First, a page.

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Wildlife Centres: Otter
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The above wildlife centres are authorized by the Ontario Ministry of Natural Resources.

Reproduction: Pups are usually born in March or April. Litters may contain from one to six pups; the average is two or three. The newborns are blind and toothless, and have black, silky coats. They are 20.3 cm (8 in) long and weigh between 124.4 and 156 g (4 and 5 oz). Their eyes open at 25 to 28 days and, at three months, the pups venture outside the den. They are weaned at four months, and the family remains together for about eight months or until a new litter is born.

Credit: Follow Me North Photograpy

Diet: Otters feed mainly on fish, amphibians, crayfish and other invertebrates, turtles, snakes, waterfowl and muskrat. Their diet varies with the seasons, and some vegetation is eaten in summer. Otters hunt alone or, occasionally, in pairs. Otters do not cache food for later use.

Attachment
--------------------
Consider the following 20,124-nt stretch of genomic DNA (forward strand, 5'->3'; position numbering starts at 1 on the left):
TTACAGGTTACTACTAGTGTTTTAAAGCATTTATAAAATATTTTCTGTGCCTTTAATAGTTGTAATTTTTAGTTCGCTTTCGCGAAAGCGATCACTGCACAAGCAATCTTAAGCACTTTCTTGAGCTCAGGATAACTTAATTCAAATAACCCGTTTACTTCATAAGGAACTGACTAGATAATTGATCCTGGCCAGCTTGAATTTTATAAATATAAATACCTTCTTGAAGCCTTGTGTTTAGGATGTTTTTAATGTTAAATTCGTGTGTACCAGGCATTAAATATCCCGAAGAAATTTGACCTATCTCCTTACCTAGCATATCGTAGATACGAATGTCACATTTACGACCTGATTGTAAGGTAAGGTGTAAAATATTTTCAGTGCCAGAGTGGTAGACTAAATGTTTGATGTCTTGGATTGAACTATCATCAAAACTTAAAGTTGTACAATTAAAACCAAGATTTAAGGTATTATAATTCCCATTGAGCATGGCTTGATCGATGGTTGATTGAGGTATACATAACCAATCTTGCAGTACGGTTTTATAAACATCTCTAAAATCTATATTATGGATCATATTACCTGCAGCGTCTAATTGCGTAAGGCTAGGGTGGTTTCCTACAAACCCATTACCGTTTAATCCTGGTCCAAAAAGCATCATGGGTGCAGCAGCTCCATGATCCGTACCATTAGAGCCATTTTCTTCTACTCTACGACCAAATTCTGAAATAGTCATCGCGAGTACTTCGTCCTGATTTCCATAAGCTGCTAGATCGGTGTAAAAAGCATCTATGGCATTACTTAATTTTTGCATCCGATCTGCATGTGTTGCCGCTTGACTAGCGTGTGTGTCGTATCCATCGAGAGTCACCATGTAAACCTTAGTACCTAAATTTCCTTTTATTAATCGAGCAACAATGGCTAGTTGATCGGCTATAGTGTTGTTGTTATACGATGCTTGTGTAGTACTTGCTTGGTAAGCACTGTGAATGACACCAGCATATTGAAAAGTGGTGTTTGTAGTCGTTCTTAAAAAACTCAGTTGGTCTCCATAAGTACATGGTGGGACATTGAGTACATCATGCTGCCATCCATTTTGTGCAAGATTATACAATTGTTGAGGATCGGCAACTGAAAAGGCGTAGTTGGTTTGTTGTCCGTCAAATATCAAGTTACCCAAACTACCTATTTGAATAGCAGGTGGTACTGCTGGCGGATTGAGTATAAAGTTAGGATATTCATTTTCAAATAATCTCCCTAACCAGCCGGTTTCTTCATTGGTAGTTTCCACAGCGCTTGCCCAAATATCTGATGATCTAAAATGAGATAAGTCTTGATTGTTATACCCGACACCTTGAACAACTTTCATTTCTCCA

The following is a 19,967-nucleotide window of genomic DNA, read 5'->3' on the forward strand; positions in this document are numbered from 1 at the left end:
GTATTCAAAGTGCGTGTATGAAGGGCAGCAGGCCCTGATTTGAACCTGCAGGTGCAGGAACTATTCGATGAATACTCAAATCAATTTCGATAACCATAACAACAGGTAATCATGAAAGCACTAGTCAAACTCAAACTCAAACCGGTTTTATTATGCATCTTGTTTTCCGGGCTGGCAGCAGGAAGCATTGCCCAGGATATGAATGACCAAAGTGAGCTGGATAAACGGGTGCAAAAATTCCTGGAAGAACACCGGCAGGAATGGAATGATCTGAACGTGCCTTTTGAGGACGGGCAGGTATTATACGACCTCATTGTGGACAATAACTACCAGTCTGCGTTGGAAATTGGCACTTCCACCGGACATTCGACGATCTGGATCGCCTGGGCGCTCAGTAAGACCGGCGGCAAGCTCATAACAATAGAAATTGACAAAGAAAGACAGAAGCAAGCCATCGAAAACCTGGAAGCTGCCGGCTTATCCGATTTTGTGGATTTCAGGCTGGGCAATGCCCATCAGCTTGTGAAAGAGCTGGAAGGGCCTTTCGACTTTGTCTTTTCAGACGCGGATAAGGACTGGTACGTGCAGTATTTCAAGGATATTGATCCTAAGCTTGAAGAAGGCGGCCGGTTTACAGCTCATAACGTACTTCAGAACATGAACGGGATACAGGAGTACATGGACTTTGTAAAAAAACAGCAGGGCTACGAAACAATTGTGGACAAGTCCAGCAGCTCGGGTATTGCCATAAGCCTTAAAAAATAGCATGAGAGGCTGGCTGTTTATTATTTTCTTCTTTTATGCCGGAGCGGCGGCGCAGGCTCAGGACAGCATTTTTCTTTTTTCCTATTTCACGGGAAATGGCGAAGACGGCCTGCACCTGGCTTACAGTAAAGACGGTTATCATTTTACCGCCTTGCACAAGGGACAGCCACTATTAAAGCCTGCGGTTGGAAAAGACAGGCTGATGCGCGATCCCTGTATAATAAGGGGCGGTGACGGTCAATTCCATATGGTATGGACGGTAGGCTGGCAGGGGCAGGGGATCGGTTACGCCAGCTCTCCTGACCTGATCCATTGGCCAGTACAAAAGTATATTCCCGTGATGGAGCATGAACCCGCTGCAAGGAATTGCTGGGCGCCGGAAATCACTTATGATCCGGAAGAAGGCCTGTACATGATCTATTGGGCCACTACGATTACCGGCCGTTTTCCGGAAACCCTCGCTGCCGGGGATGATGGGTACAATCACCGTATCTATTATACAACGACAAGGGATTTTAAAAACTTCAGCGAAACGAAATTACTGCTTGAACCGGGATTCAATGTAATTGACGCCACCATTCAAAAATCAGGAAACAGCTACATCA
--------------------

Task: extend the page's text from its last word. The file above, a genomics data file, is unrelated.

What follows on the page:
Species Information:
The otter is a large weasel, males reaching 1.3 m in length and weighing 8 kg; females are slightly smaller. Its colour is dark brown, with a paler belly. It is amphibious, its streamlined body and tail, short legs, webbed feet and dense waterproof fur equipping it to hunt in water. Otters live close to water, and prefer lakes, marshes and streams. They never construct houses, but den in the abandoned lodges of beaver and in burrows in banks. Dry vegetation such as sticks, leaves and grass is used to line the dens. Wild otters may live from 10 to 20 years.

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